Relics of Padre Pio—the late, alleged stigmatic—attracted the credulous faithful during two tours of the United States in 2017. The show was apparently good for business everywhere.
On display (May 6-21 and Sept. 17-Oct. 8) were such items as the cloak and a bloodstained glove of the Italian friar. Many touched the reliquaries in expectation of healings or just good luck. With, ah, pious bias, they would later be able to attribute any future good fortune to Pio, who, they believe, continues to work wonders although dead. Meanwhile visitors were able to buy commemorative T-shirts and other merchandise, and to insert dollars into machines that returned “golden coins” embossed with the image of Padre Pio. (See Sarah Maslin Nir, New York Times , September 17, 2017.)
Born Francesco Forgione in 1887, the future saint took the name Fra (“Brother”) Pio (“Pious”—after the sixteenth-century pope, St. Pius V)—and then became celebrated as Padre (“Father”) Pio for the remainder of his life, dying in 1968. Long sensationalized as a wonderworker in both life and death, he was canonized in 2002.
Pio had his detractors, to be sure. Skepticism had grown after his early antics of supposedly being attacked by spirits were followed by his display, first in 1910, of the stigmata, the “miraculously” appearing wounds of the crucified Jesus. The local clergy accused his friary of exhibiting him to make money. As he attracted a cult following, village hucksters sold purported relics of Pio in the form of cloth swatches dabbed with chicken blood. Skeptics thought his wounds looked superficial, but his devoted family physician claimed—impossibly—that he had seen light through them!
Pio’s wounds were allegedly never-healing, but then he never experienced those of the crown of thorns, and the others—the lance wound in the side and nail wounds in the feet—were covered, respectively, by his clothing and slippers that replaced his sandals. Thus only the wounds of the hands could be seen (if the others even continued to exist). He was accused of maintaining the hand wounds by using acid. Indeed, after his death a pharmacist reported that she had secretly supplied him with undiluted carbolic acid. The pain and trouble this caused apparently prompted him to cover the hand wounds also, supposedly out of a pious modesty. For that he wore fingerless gloves (one of them enshrined on the tour in a bejeweled silver-cross reliquary).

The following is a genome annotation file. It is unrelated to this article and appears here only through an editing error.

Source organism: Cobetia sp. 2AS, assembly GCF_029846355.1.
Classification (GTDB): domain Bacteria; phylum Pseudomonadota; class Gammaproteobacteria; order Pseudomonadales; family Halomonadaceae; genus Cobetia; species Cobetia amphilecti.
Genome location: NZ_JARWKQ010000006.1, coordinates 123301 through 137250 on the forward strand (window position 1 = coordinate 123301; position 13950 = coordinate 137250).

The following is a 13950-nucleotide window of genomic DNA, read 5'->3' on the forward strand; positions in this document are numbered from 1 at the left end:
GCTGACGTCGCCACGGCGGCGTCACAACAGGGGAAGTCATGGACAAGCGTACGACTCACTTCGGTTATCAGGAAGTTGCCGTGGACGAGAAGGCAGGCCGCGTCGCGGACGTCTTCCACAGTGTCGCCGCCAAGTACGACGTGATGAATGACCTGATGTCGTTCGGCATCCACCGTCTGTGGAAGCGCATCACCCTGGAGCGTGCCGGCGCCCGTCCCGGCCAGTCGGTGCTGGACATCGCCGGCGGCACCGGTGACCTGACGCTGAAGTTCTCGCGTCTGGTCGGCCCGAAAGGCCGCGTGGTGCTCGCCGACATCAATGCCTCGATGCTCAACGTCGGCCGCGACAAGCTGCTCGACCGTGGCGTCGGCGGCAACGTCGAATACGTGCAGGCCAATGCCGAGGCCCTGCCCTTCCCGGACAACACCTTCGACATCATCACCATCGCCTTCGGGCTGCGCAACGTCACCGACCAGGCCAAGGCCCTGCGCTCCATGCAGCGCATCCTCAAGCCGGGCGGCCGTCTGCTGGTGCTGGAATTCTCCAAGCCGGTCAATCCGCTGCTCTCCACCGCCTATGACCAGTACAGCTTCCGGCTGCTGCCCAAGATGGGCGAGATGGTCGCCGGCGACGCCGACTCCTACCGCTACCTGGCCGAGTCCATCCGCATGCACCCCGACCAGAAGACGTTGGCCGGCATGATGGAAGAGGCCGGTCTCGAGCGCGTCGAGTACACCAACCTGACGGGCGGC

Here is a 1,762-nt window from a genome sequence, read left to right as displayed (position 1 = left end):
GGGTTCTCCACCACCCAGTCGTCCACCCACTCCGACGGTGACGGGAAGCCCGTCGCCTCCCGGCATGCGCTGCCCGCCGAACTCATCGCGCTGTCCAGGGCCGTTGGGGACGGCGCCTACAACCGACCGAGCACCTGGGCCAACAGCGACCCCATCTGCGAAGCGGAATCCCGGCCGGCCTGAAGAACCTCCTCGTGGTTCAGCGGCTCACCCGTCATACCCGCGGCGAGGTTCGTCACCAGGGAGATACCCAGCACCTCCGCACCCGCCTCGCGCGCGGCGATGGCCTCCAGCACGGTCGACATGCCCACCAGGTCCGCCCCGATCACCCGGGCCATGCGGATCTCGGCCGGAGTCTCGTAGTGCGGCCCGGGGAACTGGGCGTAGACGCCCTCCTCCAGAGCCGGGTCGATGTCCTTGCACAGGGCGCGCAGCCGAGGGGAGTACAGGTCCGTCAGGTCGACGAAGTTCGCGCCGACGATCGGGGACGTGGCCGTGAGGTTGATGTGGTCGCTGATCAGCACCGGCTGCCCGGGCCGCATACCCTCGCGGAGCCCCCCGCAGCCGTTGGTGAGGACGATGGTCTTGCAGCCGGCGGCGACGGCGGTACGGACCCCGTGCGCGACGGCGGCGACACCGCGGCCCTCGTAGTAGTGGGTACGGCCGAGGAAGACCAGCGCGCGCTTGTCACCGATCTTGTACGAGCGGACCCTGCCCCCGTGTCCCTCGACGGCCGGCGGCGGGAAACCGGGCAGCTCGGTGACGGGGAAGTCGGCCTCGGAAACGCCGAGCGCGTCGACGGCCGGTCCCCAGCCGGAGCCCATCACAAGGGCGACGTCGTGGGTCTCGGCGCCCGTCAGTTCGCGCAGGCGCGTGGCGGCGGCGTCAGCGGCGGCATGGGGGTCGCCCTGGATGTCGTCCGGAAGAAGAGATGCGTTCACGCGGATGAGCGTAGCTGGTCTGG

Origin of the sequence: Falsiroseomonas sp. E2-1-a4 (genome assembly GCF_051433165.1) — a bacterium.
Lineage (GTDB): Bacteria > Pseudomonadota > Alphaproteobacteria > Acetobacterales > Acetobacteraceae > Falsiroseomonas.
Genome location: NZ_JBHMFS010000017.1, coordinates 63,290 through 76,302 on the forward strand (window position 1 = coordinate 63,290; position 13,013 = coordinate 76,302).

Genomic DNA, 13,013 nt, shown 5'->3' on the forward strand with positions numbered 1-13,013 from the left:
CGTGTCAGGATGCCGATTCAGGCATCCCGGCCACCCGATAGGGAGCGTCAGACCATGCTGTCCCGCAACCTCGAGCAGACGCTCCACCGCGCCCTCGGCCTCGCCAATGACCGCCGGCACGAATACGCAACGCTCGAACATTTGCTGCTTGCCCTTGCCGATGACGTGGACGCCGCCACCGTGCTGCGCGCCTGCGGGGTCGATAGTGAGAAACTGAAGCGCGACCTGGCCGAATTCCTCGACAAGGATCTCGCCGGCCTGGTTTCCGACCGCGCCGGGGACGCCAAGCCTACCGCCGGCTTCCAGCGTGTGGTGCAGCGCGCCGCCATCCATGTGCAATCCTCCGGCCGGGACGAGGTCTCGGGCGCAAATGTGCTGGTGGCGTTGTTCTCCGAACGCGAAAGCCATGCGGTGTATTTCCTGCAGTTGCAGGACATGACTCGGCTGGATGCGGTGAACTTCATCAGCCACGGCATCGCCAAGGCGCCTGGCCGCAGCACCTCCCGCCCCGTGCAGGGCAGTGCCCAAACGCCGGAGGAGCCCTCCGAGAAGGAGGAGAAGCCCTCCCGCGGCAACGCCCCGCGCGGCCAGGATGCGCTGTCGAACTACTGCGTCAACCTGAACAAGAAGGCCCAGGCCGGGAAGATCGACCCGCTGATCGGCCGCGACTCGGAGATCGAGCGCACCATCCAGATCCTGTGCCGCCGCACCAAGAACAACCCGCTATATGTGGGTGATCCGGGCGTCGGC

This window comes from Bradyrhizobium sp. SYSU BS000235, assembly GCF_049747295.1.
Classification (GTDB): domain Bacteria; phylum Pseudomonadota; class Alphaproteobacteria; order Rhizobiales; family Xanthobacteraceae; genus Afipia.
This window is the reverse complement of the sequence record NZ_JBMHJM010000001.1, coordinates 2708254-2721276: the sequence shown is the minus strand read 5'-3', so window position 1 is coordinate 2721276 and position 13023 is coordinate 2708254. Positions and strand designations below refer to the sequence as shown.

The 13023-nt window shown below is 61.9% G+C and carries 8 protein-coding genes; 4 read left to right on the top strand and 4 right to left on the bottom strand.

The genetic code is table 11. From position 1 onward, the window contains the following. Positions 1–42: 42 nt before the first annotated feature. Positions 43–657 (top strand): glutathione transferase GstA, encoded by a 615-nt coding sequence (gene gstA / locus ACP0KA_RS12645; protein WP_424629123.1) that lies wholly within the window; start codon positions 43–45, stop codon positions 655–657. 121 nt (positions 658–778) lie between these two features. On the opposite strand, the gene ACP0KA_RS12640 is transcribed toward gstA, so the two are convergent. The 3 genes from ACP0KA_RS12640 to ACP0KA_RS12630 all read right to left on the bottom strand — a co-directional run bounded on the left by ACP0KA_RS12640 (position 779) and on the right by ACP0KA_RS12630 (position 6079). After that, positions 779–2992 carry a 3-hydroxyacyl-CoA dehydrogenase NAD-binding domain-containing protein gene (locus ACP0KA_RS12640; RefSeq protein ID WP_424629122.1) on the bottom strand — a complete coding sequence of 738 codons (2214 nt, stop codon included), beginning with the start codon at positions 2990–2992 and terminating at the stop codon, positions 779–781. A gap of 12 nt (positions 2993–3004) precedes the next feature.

That the gloves had probably been a ruse, however, was indicated before and after his death. Once before he passed away, showing his age, he struggled to celebrate Mass but neglected to hide his hands, which were seen to be unblemished. And after his embalmed body was exhumed in 2008 and displayed (with the intention of boosting reverence and revenue), there was no visible trace of stigmata.
Interestingly, despite the canonization, the church never affirmed Pio’s stigmata to be miraculous—instead the two “miracles” chosen for the purpose being only the typical, supposedly supernatural healings that were believed to have been accomplished posthumously.